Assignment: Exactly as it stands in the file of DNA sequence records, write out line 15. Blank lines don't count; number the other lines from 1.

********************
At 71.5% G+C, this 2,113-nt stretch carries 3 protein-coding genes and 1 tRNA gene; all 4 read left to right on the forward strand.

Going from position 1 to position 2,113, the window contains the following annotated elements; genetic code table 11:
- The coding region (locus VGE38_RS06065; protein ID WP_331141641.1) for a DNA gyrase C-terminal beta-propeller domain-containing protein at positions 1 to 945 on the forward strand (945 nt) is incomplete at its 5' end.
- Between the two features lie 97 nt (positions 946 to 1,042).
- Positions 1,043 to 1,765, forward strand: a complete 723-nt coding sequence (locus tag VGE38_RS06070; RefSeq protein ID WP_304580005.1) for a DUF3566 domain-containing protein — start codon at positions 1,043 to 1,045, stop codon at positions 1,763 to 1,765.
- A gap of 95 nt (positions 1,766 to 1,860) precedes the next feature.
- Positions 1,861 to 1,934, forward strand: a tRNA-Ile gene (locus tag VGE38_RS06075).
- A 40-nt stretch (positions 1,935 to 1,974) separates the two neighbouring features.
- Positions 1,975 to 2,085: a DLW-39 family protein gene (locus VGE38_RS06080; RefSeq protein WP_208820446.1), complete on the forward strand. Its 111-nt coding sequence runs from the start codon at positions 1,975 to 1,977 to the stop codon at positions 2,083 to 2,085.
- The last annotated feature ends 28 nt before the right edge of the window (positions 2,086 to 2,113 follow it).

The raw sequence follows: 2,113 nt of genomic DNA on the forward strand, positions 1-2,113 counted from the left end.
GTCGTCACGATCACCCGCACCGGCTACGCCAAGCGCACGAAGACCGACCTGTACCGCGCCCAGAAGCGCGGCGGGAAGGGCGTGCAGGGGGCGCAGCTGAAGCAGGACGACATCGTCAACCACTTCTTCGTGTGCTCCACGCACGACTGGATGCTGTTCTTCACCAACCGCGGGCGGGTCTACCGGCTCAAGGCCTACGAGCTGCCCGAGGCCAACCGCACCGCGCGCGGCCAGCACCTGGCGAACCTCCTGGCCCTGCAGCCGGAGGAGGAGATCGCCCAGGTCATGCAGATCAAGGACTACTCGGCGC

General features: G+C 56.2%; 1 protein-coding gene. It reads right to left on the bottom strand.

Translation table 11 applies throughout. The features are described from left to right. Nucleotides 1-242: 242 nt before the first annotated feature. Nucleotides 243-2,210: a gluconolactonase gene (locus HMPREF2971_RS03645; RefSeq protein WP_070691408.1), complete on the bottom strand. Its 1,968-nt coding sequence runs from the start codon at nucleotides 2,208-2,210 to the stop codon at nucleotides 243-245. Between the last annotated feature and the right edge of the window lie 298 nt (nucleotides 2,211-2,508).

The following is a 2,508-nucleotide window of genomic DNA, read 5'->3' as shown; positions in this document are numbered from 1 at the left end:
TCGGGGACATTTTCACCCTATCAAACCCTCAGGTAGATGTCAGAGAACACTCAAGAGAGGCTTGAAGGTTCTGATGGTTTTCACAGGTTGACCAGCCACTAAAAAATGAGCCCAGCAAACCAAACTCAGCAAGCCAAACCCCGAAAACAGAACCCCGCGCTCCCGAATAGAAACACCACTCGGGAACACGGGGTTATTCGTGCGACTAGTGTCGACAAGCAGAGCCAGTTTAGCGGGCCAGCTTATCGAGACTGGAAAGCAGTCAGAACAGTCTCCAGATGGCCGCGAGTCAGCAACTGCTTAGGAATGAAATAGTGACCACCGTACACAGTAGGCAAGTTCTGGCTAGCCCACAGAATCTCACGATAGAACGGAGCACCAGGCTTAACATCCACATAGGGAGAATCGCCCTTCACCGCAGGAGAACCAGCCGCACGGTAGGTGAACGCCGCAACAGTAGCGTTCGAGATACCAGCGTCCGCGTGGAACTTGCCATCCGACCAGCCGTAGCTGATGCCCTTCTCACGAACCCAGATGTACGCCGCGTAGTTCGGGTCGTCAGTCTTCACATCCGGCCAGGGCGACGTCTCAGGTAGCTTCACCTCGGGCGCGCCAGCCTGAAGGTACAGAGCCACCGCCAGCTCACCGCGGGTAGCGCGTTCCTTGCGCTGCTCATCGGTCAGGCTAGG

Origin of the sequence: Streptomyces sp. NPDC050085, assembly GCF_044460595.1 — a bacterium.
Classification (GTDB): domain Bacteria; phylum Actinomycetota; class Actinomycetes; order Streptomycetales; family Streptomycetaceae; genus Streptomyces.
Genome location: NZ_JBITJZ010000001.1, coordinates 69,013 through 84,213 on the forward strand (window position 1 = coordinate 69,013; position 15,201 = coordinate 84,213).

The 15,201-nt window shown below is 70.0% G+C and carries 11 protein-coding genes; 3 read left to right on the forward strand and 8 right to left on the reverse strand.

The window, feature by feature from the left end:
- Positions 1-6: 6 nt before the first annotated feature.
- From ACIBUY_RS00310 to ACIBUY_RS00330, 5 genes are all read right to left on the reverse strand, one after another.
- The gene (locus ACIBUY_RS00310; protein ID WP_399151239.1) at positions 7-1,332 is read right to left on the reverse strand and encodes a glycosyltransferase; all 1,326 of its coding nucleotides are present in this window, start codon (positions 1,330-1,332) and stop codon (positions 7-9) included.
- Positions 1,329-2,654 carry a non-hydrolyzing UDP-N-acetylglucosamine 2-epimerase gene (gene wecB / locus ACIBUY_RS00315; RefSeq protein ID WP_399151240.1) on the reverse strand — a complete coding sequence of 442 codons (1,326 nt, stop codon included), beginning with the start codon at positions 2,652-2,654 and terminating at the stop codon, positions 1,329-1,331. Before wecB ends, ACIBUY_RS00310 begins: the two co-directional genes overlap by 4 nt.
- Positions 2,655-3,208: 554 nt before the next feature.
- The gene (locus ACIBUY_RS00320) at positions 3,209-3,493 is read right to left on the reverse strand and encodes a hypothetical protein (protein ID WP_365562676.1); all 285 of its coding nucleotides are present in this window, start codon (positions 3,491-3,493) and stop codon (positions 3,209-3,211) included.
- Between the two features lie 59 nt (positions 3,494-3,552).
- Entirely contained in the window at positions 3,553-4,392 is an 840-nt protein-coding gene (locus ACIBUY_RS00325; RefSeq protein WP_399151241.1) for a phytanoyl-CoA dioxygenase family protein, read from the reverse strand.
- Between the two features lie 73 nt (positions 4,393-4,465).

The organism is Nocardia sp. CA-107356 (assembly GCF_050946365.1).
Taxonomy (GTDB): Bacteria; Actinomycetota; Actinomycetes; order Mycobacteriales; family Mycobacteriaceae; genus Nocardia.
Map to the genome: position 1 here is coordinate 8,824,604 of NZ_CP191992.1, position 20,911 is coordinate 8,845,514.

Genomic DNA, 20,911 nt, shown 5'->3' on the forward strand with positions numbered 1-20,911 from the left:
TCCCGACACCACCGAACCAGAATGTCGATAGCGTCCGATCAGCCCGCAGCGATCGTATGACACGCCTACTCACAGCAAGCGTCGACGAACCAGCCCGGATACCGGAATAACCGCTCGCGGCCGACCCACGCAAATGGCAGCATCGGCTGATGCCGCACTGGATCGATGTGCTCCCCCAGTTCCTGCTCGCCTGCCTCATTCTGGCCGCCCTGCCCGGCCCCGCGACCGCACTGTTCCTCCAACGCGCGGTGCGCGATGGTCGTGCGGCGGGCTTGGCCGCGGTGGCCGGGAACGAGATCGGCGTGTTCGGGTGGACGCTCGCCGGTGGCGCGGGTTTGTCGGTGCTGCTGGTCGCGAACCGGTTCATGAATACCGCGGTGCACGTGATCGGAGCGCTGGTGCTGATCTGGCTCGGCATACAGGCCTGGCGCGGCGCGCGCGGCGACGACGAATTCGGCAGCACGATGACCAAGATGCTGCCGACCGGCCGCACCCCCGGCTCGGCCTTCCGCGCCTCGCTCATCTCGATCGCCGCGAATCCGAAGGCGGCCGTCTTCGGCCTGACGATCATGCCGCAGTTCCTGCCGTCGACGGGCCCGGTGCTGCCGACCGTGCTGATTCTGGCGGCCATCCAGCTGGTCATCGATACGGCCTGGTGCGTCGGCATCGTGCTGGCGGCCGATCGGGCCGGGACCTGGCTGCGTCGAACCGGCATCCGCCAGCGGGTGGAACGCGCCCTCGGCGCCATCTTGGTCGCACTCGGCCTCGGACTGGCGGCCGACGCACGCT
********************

The following is a 2,508-nucleotide window of genomic DNA, read 5'->3' as shown; positions in this document are numbered from 1 at the left end: